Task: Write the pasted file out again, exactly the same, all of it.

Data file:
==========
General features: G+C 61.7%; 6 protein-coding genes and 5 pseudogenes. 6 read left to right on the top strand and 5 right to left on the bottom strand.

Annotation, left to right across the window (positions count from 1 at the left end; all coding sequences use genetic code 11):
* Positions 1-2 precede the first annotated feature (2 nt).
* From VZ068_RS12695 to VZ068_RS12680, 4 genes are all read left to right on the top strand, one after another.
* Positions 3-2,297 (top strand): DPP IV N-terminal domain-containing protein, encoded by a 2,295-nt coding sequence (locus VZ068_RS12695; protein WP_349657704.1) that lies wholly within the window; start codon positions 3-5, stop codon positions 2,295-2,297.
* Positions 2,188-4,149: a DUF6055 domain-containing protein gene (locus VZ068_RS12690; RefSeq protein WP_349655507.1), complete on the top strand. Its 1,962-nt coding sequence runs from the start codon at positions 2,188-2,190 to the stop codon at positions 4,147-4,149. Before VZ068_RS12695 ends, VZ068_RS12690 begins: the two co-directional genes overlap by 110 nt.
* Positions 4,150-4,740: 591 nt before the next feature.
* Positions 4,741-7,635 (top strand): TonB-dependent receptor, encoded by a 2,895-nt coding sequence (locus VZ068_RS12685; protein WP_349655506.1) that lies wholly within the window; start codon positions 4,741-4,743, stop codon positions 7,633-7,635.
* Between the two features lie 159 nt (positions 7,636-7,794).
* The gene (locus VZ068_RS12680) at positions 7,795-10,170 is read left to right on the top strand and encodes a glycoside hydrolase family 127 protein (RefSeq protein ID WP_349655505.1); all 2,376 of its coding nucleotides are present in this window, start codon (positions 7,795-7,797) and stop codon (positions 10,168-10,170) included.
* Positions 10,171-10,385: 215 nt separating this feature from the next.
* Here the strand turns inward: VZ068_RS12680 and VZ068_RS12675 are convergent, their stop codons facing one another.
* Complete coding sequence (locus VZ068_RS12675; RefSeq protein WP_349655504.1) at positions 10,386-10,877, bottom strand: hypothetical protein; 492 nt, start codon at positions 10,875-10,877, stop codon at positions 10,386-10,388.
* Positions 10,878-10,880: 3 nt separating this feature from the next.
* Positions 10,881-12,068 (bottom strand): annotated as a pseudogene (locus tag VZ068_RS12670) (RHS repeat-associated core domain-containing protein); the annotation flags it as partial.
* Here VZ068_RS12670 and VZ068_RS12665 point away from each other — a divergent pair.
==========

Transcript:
General features: G+C 61.7%; 6 protein-coding genes and 5 pseudogenes. 6 read left to right on the top strand and 5 right to left on the bottom strand.

Annotation, left to right across the window (positions count from 1 at the left end; all coding sequences use genetic code 11):
* Positions 1-2 precede the first annotated feature (2 nt).
* From VZ068_RS12695 to VZ068_RS12680, 4 genes are all read left to right on the top strand, one after another.
* Positions 3-2,297 (top strand): DPP IV N-terminal domain-containing protein, encoded by a 2,295-nt coding sequence (locus VZ068_RS12695; protein WP_349657704.1) that lies wholly within the window; start codon positions 3-5, stop codon positions 2,295-2,297.
* Positions 2,188-4,149: a DUF6055 domain-containing protein gene (locus VZ068_RS12690; RefSeq protein WP_349655507.1), complete on the top strand. Its 1,962-nt coding sequence runs from the start codon at positions 2,188-2,190 to the stop codon at positions 4,147-4,149. Before VZ068_RS12695 ends, VZ068_RS12690 begins: the two co-directional genes overlap by 110 nt.
* Positions 4,150-4,740: 591 nt before the next feature.
* Positions 4,741-7,635 (top strand): TonB-dependent receptor, encoded by a 2,895-nt coding sequence (locus VZ068_RS12685; protein WP_349655506.1) that lies wholly within the window; start codon positions 4,741-4,743, stop codon positions 7,633-7,635.
* Between the two features lie 159 nt (positions 7,636-7,794).
* The gene (locus VZ068_RS12680) at positions 7,795-10,170 is read left to right on the top strand and encodes a glycoside hydrolase family 127 protein (RefSeq protein ID WP_349655505.1); all 2,376 of its coding nucleotides are present in this window, start codon (positions 7,795-7,797) and stop codon (positions 10,168-10,170) included.
* Positions 10,171-10,385: 215 nt separating this feature from the next.
* Here the strand turns inward: VZ068_RS12680 and VZ068_RS12675 are convergent, their stop codons facing one another.
* Complete coding sequence (locus VZ068_RS12675; RefSeq protein WP_349655504.1) at positions 10,386-10,877, bottom strand: hypothetical protein; 492 nt, start codon at positions 10,875-10,877, stop codon at positions 10,386-10,388.
* Positions 10,878-10,880: 3 nt separating this feature from the next.
* Positions 10,881-12,068 (bottom strand): annotated as a pseudogene (locus tag VZ068_RS12670) (RHS repeat-associated core domain-containing protein); the annotation flags it as partial.
* Here VZ068_RS12670 and VZ068_RS12665 point away from each other — a divergent pair.